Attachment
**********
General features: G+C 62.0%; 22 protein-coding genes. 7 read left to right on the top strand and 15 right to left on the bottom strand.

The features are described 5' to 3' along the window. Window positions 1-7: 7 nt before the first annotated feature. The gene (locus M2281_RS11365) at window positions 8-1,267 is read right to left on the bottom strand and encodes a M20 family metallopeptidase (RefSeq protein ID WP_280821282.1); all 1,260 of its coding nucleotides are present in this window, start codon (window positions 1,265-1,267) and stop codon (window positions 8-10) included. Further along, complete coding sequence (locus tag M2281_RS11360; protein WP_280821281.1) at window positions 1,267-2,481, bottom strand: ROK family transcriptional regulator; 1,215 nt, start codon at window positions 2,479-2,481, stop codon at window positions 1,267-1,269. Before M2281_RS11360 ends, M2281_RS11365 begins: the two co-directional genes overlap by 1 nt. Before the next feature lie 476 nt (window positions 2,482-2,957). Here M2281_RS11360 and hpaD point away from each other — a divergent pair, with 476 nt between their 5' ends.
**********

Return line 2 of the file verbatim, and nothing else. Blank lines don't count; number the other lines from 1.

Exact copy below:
The features are described 5' to 3' along the window. Window positions 1-7: 7 nt before the first annotated feature. The gene (locus M2281_RS11365) at window positions 8-1,267 is read right to left on the bottom strand and encodes a M20 family metallopeptidase (RefSeq protein ID WP_280821282.1); all 1,260 of its coding nucleotides are present in this window, start codon (window positions 1,265-1,267) and stop codon (window positions 8-10) included. Further along, complete coding sequence (locus tag M2281_RS11360; protein WP_280821281.1) at window positions 1,267-2,481, bottom strand: ROK family transcriptional regulator; 1,215 nt, start codon at window positions 2,479-2,481, stop codon at window positions 1,267-1,269. Before M2281_RS11360 ends, M2281_RS11365 begins: the two co-directional genes overlap by 1 nt. Before the next feature lie 476 nt (window positions 2,482-2,957). Here M2281_RS11360 and hpaD point away from each other — a divergent pair, with 476 nt between their 5' ends.